A place for spare thoughts

27/02/2012

Weak delegates for non-standard event handlers (e.g. WPF)

Filed under: wpf — Ivan Danilov @ 14:04

About Weak delegates there’s many articles lurking around the Internet. The most beautiful IMO is this one. So, I assume that you already read it and won’t repeat that info.

So, some time ago (pretty much time, actually, just hadn’t time to write earlier), inspired by the beauty of the article I happily copied MakeWeak extension method to our codebase… just to find out that the most frequently used WPF event is declared as

event PropertyChangedEventHandler PropertyChanged;

public delegate void PropertyChangedEventHandler(object sender,
                                                 PropertyChangedEventArgs e);

Remember Dustin’s complaints about MS not following their own recommendations? That’s it. Problem. Why is it not declared as that?

event EventHandler<PropertyChangedEventArgs> PropertyChanged;

Who knows? I’m interested too. Can’t see any problems and one type to load less for CLR. But anyway, if I want to work with WPF – I should invent something about the problem.

And so the saga begins… oops, it is not from this story, sorry πŸ™‚

So, lets define first what our weak events MUST HAVE (i.e. without what they wouldn’t be useful at all). For me these requirements include at least:

  • It should be weak and should be working! (surprise, eh?)
  • I shouldn’t specify type parameters explicitly, they should be fully inferred from usage;
  • I want static check that actual unsubscription is correctly typed and I don’t unsubscribe delegate of wrong type (so, basically I want be at least minimally defended against InvalidCaseException at runtime);
  • Performance should be at least the same order as with normal delegates, i.e. no hardcore reflection on every event invocation.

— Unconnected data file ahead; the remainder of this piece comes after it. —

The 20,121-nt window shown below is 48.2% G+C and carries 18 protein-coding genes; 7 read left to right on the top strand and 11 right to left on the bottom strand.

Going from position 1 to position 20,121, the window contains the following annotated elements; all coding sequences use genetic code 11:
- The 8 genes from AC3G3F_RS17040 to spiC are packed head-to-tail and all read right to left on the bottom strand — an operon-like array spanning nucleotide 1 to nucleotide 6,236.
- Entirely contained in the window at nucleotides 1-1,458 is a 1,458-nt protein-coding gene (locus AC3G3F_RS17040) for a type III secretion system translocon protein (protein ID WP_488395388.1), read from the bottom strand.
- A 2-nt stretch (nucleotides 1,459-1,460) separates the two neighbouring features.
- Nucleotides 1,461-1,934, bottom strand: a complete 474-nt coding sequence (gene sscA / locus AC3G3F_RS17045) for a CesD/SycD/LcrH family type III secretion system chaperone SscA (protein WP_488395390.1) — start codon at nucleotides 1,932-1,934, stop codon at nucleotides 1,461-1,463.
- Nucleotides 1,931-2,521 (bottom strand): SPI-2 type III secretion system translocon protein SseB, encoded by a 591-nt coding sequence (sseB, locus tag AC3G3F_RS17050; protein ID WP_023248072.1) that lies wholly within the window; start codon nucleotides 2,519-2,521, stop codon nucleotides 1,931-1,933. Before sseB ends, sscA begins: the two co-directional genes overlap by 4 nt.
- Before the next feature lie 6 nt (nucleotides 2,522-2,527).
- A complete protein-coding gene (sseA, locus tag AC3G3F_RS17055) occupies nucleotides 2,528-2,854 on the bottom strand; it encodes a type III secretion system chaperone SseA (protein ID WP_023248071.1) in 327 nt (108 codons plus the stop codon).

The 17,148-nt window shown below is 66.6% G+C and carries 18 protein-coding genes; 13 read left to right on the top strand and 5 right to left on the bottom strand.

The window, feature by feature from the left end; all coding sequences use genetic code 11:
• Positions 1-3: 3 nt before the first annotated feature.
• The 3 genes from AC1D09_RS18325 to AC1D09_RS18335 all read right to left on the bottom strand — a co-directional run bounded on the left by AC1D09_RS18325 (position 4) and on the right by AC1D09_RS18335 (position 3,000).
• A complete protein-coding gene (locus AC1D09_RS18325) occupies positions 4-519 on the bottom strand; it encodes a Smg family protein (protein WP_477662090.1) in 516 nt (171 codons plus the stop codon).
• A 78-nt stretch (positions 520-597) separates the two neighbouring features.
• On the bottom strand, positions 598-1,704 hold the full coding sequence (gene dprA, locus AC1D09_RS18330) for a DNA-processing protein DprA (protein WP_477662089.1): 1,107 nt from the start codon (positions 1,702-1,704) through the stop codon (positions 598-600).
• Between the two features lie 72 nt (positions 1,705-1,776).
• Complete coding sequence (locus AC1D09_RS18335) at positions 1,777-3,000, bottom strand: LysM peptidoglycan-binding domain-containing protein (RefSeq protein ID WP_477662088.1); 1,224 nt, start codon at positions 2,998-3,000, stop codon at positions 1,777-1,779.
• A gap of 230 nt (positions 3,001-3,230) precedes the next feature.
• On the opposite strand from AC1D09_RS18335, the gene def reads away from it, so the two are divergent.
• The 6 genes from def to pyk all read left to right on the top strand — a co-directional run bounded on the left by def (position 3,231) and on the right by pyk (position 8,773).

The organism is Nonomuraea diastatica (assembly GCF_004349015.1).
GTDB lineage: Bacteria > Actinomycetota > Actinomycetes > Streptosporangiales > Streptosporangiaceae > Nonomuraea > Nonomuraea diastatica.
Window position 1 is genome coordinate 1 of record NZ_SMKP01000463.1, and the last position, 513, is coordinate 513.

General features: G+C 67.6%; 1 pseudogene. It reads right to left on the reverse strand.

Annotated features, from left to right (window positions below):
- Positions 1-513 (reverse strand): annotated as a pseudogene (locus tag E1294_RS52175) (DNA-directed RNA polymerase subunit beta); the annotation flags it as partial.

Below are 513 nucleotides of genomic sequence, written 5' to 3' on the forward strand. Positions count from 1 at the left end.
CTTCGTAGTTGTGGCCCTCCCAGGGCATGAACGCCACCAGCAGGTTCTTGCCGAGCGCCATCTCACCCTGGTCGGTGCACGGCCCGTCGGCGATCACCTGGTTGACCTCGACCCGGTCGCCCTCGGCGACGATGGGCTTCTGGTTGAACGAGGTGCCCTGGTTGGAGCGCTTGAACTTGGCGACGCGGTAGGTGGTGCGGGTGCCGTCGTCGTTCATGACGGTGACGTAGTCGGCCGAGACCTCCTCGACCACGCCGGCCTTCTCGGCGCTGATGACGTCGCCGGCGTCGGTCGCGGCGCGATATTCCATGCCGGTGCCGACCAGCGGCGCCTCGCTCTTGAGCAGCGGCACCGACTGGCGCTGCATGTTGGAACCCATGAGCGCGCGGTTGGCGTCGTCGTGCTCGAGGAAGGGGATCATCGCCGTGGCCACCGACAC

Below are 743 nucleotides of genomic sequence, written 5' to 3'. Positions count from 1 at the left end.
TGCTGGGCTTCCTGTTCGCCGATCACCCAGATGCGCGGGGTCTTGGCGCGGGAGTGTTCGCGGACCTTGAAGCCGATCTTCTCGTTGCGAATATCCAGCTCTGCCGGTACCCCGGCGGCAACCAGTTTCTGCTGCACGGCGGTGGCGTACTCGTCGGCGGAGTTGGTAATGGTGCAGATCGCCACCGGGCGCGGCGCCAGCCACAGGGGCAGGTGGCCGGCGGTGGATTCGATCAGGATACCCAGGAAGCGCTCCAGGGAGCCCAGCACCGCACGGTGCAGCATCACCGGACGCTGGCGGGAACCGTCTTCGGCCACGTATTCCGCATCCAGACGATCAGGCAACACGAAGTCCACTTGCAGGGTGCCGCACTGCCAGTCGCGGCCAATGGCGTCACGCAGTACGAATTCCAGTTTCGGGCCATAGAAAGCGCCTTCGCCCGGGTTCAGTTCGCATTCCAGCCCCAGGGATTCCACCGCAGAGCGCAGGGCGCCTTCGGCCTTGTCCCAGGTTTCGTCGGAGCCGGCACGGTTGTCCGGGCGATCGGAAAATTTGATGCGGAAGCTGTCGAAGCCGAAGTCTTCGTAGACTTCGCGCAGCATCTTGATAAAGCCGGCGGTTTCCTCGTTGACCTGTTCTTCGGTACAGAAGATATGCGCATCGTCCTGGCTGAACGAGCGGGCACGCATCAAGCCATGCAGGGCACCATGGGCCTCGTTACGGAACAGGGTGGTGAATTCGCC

The very first problem is to obtain original event actually. Originally MakeWeak defined as

public static EventHandler<TEventArgs> MakeWeak<TEventArgs>(
        this EventHandler<TEventArgs> eventHandler,
        UnregisterCallback<TEventArgs> unregister)
    where TEventArgs : EventArgs

See the problem? With non-standard delegates we don’t have EventHandler<TArgs>. And we have to save that delegate later after ‘casting’ it to OpenEventHandler in the WeakEventHandler class – there we need MethodInfo instance that originally obtained via eventHandler.Method property. So the idea – lets parametrize this method with one yet type parameter, like that:

public static EventHandler<TEventArgs> MyMakeWeak<THandler, TEventArgs>(
        this EventHandler<TEventArgs> eventHandler,
        UnregisterCallback<TEventArgs> unregister)
    where THandler : Delegate
    where TEventArgs : EventArgs

So we pass eventHandler and Delegate has Method property as well, so it should be fine… nope, it’s not. If you try to compile that you have “Constraint cannot be special class ‘System.Delegate'” from compiler. Eric Lippert said that there’s no technical reason to not support such syntax, but it is just not needed often, so it is pretty low on priority list. No luck! I have to thought out something else.